Home > Opinions (Reading), Reading > Reading: Unseen Academicals

Reading: Unseen Academicals

Unseen Academicals cover

The UK cover above looks much nicer than the US one.

(Click the image for a link to the source)

I’m back from my holiday, and during that first weekend away I was able to sit down and read a book in large chunks, something I frequently put off in favour of other things that feel more demanding of long sessions (games in particular, but also TV, films and the internet). Most of the time I just chip away at a book a chapter or two a day.

The book was Unseen Academicals by Terry Pratchett, the thirty-seventh book in the main Discworld series (which doesn’t include the several Discworld books aimed at younger audiences and the non-Discworld ones Pratchett sometimes writes in between). The series has run pretty much as long as I’ve been alive and has undergone changes along the way, starting as straight-up parody of fantasy tropes and clichés before moving into satire, all the while maintaining a fair amount of consistency in the world. Like a lot of the later books, Unseen Acamedicals focuses almost entirely on the sprawling city of Ankh-Morpork, which itself has evolved from a typical medieval fantasy city into something more Victorian, the presence of magic and the quirks of the Discworld itself putting a unique spin on the various industries and services that steadily come together during the books.

The book is centred around football (soccer), something which to my knowledge hasn’t been mentioned before (though I’m told it might have come up at one point in Jingo) but which is something Ankh-Morpork has apparently been obsessed with for some time. The wizards of Unseen University discover that they’re obligated to participate in regular games of football or lose a significant chunk of their funding, so they scramble to put a game together. At the same time the city’s ruler, the tyrant Lord Vetinari, decides it’s time to tame the sport (which has essentially become a brawl with a ball involved) and sets about instituting rules that make it a little more structured and civilised, whether the players themselves want that or not.

It’s not a story about the game itself (actual matches appear rarely and even then not in their entirety) so much as what that kind of sport means to a city, unifying the masses around a shared experience. I’m not a sporty person myself so it’s not something that really resonated with me, my experience of sport being that it’s often divisive, with rivalries and hatred perpetuated across generations as people support teams because they live in that city or because a parent supported it. I honestly don’t think it would have been possible for the book to change my opinion there.

The good news is that there’s still plenty to enjoy in the book. A lot of the story focuses on the staff of Unseen University, people who are almost always overlooked: Mr. Nutt the (possible) goblin, who is surprisingly well-spoken and skilled; Glenda, head cook on the university’s night shift, who represents the citizens of Ankh-Morpork, a little trapped in the monotony of their lives and who find football a release from that; Trev Likely, the talented son of a deceased football legend who has vowed never to play football again; and Juliet, a beautiful kitchen assistant who falls in love with Trev only to discover they support rival teams.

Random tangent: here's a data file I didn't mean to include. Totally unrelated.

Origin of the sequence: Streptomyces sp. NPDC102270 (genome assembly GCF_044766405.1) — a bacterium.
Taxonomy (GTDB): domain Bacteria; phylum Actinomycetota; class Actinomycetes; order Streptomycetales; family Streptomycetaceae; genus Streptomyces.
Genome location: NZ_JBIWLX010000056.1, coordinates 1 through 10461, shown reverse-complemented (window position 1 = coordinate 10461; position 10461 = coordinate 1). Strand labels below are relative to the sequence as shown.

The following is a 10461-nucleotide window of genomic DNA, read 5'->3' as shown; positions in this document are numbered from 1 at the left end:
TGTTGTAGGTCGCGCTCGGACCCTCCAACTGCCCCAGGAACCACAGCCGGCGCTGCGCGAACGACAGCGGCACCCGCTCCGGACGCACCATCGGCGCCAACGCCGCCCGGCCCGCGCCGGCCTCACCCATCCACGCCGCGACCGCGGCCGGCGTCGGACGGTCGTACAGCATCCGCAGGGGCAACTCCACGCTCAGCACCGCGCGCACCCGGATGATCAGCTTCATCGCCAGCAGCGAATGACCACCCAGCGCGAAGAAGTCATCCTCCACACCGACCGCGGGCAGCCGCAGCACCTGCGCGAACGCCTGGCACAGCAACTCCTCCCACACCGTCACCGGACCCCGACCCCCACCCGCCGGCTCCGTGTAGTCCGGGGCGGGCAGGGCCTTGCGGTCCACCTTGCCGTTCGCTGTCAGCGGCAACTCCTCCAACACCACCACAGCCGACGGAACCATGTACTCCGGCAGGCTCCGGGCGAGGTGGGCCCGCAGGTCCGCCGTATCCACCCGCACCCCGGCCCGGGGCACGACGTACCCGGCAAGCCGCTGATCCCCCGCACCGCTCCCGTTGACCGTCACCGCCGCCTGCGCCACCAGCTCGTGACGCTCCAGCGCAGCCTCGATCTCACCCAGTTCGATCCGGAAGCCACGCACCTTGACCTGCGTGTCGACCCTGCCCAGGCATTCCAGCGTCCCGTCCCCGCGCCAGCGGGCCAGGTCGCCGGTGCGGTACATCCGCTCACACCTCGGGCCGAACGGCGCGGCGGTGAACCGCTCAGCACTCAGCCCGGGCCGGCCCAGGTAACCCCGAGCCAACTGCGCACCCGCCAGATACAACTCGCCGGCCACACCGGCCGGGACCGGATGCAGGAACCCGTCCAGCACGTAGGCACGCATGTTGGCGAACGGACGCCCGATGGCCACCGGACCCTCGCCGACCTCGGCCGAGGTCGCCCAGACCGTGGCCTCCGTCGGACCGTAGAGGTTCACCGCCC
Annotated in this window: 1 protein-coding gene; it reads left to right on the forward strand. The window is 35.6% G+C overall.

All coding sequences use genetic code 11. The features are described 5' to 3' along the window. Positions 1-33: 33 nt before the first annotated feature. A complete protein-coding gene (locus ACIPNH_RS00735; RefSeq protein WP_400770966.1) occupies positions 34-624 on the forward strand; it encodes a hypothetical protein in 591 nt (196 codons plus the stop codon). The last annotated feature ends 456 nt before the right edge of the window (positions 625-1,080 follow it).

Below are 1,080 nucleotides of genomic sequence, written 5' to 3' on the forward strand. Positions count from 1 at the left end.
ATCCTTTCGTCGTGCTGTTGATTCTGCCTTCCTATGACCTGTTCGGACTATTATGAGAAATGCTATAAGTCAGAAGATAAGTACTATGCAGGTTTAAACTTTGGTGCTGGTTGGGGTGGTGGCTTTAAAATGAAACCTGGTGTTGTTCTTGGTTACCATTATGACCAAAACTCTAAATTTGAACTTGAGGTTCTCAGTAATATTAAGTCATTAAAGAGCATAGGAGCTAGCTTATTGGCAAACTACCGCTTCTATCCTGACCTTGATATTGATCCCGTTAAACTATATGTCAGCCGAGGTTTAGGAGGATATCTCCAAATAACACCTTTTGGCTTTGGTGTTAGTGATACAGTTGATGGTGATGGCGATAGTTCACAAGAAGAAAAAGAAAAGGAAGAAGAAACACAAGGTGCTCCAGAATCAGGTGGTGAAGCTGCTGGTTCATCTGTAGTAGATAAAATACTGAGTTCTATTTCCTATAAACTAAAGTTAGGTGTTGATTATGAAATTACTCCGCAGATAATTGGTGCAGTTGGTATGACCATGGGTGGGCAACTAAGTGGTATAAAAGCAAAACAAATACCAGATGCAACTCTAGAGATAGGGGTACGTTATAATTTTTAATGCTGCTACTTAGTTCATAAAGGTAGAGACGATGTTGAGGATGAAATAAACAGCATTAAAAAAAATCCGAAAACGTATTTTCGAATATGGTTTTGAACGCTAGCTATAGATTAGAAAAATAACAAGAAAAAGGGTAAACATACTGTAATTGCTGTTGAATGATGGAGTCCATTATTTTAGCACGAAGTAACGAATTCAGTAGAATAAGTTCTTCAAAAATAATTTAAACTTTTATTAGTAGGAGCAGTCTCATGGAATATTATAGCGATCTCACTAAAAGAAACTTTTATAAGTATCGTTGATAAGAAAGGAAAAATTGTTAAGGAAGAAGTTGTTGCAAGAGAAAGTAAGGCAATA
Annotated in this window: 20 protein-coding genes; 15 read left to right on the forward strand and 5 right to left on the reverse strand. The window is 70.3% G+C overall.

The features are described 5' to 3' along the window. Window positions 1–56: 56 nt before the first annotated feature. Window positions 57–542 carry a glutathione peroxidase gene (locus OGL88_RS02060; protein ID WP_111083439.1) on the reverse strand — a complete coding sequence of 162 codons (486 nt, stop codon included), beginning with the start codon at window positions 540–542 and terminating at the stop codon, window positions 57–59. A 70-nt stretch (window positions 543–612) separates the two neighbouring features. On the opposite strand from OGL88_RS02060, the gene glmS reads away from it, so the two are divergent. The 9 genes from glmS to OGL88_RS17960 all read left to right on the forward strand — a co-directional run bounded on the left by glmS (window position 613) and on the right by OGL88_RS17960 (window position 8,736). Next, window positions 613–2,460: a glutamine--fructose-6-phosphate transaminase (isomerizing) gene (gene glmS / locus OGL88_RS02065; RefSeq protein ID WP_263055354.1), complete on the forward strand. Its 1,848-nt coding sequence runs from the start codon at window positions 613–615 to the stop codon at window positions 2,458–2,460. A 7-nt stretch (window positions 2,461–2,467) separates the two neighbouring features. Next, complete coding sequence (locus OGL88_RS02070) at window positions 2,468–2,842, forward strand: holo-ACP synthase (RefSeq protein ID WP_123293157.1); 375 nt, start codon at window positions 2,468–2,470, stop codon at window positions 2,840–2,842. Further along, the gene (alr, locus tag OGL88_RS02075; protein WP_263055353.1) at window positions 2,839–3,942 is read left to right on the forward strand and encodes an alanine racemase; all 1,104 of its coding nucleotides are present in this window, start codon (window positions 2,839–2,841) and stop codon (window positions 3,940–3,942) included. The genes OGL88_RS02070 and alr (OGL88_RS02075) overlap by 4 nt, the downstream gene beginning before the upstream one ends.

Mr. Nutt, Glenda and Trev are all excellent characters, and there are secondary characters like Pepe the dwarf fashion designer who will hopefully pop up again in later novels. There are plenty of returning characters with major roles as well, such as Ponder Stibbons, Mustrum Ridcully and Lord Vetinari, in addition to cameo appearances from characters like Sam Vimes, Angua, The Librarian and Rincewind, although in some cases these appearances are brief or strange enough that they don’t actually feel like those characters. As somebody who first got into Discworld back in the days of the fantasy parodies and who is a little disappointed that those days are over I have to say that Rincewind’s relegation to an unimportant minor role almost felt like teasing, but that’s just me.

Unseen Academicals managed to hold my interest despite focusing on a subject that I’m not a fan of, thanks to the same Pratchett humour that defines the Discworld series, as well as the strong characters, the good story and the way it provides a look at Ankh-Morpork at a level we don’t often see. It’s not anywhere close to being one of the my favourite Discworld novels though, being just a Discworld book that’s not bad rather than something I can say I genuinely loved or that will prove particularly memorable.

Advertisements
  1. No comments yet.
  1. February 13, 2011 at 15:09

Leave a Reply

Fill in your details below or click an icon to log in:

WordPress.com Logo

You are commenting using your WordPress.com account. Log Out / Change )

Twitter picture

You are commenting using your Twitter account. Log Out / Change )

Facebook photo

You are commenting using your Facebook account. Log Out / Change )

Google+ photo

You are commenting using your Google+ account. Log Out / Change )

Connecting to %s

%d bloggers like this: